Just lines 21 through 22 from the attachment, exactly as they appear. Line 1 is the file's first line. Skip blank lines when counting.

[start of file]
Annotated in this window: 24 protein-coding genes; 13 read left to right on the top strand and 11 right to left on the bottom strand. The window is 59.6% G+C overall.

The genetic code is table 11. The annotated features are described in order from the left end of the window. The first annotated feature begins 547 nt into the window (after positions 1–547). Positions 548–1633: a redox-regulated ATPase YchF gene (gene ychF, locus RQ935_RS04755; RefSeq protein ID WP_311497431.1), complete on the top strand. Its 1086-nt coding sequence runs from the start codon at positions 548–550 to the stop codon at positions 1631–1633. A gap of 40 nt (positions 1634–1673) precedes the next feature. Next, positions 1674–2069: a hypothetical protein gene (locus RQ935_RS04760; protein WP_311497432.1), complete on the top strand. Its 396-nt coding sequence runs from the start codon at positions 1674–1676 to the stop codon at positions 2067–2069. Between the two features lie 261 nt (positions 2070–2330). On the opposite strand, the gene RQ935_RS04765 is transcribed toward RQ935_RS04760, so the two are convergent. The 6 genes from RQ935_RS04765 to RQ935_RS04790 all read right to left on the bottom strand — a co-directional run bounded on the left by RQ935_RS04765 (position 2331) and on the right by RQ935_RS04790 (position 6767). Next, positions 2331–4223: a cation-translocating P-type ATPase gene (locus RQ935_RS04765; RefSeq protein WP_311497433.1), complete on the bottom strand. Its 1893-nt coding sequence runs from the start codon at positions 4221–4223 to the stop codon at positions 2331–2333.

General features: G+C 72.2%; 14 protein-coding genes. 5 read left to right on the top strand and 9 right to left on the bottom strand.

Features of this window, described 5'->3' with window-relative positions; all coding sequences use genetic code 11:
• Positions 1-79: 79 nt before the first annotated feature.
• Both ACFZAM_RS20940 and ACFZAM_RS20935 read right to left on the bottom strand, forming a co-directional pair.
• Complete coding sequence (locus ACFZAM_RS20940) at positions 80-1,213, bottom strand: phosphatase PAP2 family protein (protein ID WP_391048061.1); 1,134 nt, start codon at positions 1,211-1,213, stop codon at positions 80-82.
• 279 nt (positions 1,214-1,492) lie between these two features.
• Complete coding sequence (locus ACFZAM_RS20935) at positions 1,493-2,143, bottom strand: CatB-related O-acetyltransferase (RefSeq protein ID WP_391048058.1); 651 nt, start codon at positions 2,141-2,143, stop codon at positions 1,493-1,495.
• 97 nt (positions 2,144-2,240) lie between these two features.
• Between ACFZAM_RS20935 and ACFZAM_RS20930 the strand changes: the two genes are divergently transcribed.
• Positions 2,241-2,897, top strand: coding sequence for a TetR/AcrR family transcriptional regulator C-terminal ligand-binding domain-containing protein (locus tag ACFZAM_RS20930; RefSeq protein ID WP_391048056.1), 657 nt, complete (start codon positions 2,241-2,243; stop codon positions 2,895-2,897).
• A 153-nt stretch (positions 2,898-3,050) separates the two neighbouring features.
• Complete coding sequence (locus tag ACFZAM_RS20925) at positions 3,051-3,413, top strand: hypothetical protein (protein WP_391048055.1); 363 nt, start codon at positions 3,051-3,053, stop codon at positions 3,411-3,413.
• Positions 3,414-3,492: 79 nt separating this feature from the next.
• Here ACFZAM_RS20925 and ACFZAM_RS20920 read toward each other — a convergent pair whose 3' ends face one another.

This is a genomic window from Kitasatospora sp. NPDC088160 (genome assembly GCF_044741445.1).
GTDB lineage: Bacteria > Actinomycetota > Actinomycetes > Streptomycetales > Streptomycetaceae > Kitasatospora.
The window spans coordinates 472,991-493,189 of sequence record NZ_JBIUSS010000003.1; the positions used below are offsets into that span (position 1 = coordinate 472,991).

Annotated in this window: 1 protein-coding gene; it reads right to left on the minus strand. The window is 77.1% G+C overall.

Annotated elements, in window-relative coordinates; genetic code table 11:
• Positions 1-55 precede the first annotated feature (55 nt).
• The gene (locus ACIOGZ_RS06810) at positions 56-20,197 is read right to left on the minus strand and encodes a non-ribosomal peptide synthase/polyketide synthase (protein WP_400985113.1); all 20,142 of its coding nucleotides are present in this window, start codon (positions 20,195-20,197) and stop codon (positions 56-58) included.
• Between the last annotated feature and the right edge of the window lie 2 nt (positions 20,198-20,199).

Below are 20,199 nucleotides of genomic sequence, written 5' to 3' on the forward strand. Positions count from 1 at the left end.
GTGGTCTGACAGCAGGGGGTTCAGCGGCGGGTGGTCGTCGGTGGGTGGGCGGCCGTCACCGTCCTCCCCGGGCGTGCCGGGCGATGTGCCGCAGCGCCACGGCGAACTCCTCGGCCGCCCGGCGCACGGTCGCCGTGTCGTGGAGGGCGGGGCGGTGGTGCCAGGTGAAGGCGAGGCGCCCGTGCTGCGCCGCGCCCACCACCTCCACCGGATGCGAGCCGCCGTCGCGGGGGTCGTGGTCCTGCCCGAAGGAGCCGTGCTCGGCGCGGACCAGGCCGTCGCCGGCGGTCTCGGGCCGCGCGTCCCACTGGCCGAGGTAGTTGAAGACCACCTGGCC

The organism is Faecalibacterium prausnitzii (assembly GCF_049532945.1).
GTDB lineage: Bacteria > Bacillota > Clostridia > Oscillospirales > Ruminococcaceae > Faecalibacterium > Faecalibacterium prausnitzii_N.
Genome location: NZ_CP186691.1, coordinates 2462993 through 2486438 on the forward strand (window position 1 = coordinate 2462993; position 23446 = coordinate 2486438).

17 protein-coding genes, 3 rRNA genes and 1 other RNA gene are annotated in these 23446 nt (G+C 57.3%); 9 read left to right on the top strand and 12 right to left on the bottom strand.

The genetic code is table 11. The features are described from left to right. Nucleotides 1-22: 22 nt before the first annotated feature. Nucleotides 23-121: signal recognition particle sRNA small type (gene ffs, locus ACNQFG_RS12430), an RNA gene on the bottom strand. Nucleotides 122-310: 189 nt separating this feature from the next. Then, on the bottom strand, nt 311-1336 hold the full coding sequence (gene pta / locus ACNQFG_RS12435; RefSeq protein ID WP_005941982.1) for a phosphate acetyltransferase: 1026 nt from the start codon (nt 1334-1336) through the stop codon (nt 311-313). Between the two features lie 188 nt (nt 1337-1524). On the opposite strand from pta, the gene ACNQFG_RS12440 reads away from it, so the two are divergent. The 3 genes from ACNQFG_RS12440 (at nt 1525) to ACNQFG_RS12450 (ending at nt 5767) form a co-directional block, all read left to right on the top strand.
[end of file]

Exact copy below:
Annotated elements, in window-relative coordinates; genetic code table 11:
• Positions 1-55 precede the first annotated feature (55 nt).